Complexity reduction in fuzzy inference systems
Weinschenk, Jeffrey Joseph, 1977-
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Despite ever-growing processor speed, application of fuzzy technology is still hindered by rule explosion, the phenomenon in which an increase in the number of antecedents results in the exponential growth of the number of fuzzy if-then rules. As a result most contemporary fuzzy inference systems are simply not scalable. That is, one cannot easily extend existing inference systems (incrementally or otherwise) to a large functional multi-input, multi-output (MIMO) system, since the addition of new antecedents quickly renders the system intractable. While much work has addressed rule explosion, most complexity reduction techniques entail post-design offline processing. These techniques restrict fuzzy systems to static processes, as rules cannot be adapted in real time in the reduced complexity format. Clearly, for fuzzy systems to be truly scalable while retaining the ability to function dynamically, complexity reduction cannot take the form of a post-design fix. Instead, the underlying structure of contemporary fuzzy systems must evolve.In this work, we explore an alternative architecture for fuzzy inferencing that often reduces exponential rule explosion to a more manageable linear increase in the number of fuzzy if-then rules. Two types of problems are discussed in due course. First, we examine those problems that satisfy a certain constraint---additive seperability. These problems incur a minimum amount of complexity under the novel architecture. Secondly, we discuss those problems that do not satisfy this constraint and how one may obtain a maximum amount of complexity reduction for this class of tougher problems. In order to analyze desired input/output manifolds we develop a novel transform that assists in the design of minimum complexity systems. The transform is derived from the multidimensional Fourier transform and its relationship with the Radon transform is also discussed. In this work, a chapter is dedicated strictly to the properties and computation of this transform. We prove how one may utilize this transform to derive an approximation to a desired input/output manifold that is both implementable in the novel complexity saving architecture and has a minimum mean-square error.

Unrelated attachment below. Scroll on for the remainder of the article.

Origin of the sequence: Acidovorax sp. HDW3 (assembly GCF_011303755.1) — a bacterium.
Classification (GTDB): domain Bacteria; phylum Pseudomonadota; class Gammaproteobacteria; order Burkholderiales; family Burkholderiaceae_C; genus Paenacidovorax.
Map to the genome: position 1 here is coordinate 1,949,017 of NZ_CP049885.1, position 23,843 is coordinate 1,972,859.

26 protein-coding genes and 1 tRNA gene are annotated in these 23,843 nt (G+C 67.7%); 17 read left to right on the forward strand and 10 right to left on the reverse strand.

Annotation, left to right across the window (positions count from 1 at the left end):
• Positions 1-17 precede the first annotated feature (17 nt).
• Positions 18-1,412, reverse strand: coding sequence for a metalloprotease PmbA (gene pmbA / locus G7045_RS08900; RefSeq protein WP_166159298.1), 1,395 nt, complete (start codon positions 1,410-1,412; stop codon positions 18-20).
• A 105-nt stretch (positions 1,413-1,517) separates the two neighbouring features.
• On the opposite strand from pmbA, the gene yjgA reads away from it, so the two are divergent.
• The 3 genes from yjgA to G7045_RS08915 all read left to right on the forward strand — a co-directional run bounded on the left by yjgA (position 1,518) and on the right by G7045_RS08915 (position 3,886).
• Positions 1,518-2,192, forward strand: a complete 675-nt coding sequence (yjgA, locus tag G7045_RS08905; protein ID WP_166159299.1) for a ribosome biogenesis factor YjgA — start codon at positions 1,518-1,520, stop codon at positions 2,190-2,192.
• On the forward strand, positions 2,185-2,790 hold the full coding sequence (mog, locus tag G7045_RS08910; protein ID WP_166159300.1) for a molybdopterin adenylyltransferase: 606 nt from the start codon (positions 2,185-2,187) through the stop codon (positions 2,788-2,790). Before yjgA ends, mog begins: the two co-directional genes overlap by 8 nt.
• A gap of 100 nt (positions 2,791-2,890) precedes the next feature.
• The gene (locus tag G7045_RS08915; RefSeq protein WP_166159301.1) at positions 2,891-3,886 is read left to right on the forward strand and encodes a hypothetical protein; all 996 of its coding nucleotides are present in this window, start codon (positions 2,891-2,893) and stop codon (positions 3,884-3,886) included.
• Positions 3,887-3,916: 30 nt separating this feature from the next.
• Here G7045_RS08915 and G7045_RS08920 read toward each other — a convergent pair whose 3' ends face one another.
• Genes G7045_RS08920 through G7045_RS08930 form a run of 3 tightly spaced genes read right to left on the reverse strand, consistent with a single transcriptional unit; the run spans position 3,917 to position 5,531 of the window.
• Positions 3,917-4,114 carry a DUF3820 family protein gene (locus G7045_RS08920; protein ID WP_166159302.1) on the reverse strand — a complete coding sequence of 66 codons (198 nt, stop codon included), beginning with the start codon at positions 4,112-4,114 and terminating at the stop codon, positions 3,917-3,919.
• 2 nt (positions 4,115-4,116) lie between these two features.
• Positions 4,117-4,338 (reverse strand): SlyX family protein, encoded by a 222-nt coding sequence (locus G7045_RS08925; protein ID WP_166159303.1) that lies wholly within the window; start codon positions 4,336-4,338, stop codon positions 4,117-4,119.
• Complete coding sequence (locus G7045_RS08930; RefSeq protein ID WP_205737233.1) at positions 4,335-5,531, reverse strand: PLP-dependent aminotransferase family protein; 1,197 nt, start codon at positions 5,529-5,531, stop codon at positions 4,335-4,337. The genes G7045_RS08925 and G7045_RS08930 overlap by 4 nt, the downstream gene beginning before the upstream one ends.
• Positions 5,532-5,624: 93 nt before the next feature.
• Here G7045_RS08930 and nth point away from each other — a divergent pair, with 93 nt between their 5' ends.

- Electrical engineering